NEW BRUNSWICK, NJ – A developer seeking to convert a gas station and auto repair center on Easton Avenue into a gas station/convenience store will be coming back to appear before the Zoning Board.
Universal Property Services wants to address the board about a condition it agreed to at the Sept. 23 meeting when it received approval for a series of variances and a design waiver, board attorney Aravind Aithal said at Monday’s meeting.
Universal Property Service’s application was scheduled to be memorialized Monday, but Aithal said the developer’s attorney, David Himmelman, contacted him and asked to reappear at the Nov. 25 meeting.
Aithal said the developer wants to address the board about a parking condition it agreed to at the September meeting.
At last month’s meeting, Universal Property Service’s Syed Kazmi told the board he was allowing workers from the construction site on the corner of Easton Avenue and Hamilton Street to park their cars at the shuttered Shell lot at 127 Easton Ave.
When board chairman John Cox informed him that the property is not zoned for that kind of use, Kazmi seemed surprised. He asked, “Excuse me?”
“It’s not zoned for you to use as a parking lot,” Cox said. “It’s only zoned for parking to be used for parking for that business.”
A little later, Cox added, “As of right now, you are in violation of the zoning law for that property.”
Kazmi said that he would “have that corrected tomorrow.”
Board members said cars have since continued to park on the 13,822 square foot lot, however, and the city has issued summonses.
Universal Property Service’s return to City Hall's Council Chambers represents an unexpected turn of events after the developer was issued variances for such things as side yard setback, building coverage and freestanding sign setback. It was also granted a design waiver for the driveway on Sept. 23.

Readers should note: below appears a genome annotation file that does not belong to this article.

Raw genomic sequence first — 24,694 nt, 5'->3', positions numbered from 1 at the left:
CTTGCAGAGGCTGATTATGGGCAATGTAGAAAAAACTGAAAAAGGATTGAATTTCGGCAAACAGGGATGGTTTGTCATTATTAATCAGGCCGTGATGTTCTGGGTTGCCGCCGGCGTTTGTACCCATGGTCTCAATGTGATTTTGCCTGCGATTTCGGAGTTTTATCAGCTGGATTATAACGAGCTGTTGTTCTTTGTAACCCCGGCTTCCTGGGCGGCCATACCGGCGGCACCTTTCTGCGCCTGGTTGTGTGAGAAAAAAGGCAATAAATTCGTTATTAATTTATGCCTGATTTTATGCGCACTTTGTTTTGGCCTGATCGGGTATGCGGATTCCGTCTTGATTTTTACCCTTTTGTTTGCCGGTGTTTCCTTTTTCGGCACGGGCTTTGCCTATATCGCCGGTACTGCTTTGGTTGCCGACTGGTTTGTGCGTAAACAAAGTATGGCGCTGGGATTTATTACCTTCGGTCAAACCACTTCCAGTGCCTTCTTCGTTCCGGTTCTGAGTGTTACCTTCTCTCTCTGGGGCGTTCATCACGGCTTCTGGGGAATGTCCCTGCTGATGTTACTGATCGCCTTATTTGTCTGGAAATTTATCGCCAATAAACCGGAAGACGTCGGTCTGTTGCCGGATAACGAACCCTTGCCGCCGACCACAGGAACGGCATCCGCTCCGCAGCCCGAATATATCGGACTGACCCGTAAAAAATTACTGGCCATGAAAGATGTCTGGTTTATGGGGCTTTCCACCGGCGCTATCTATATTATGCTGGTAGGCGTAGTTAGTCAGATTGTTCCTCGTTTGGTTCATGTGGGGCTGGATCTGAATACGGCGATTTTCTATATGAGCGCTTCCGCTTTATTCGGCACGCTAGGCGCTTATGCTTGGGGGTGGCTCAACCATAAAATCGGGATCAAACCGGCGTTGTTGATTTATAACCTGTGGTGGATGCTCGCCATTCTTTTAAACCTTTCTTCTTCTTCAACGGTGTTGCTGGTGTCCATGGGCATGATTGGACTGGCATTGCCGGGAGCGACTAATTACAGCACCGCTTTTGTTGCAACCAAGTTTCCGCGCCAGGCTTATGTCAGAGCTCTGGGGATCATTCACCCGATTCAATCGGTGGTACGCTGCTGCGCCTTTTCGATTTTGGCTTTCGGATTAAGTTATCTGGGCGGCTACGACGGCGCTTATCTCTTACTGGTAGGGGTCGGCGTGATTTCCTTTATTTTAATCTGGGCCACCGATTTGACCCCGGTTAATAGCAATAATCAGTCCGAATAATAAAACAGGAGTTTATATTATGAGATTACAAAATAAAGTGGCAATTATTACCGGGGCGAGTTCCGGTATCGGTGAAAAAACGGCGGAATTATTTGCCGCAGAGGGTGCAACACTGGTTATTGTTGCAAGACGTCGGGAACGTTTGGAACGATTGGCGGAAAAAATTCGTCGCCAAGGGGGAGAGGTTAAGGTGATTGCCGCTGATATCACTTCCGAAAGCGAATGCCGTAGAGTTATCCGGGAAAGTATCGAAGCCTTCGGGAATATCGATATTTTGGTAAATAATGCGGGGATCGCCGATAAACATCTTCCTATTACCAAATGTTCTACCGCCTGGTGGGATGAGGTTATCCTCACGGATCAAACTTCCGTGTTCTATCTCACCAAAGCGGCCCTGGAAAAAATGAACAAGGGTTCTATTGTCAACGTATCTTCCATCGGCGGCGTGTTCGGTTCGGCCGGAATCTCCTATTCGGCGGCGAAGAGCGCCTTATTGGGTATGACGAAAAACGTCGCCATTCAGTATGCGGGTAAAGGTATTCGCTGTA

A handful of residents living near the gas station told the board that it is run down and has become a location for loitering and drug dealing. They question why the developer hasn't done anything about the situation.
Kazmi said Universal Property Service, which operates 30 locations across the United States with various major brands such as Shell, Exxon, Mobil and others, is currently leasing the site. He said he plans to not only clean the lot and refurbish the building, but also upgrade the lighting and landscaping. He estimated he would invest about $800,000 on the site.
If the project moves ahead, soda, candy and potato chips would be sold where once brakes and mufflers were repaired. The gas station/convenience store would have seven parking spaces, including one handicapped spot, and would be open from 6 a.m. to 10 p.m., he said.
Himmelman seemed to indicate the revitalization of the property would remedy some of the issues there when he told the board, “I feel that unfortunately if we don’t move in this direction, things could get worse.”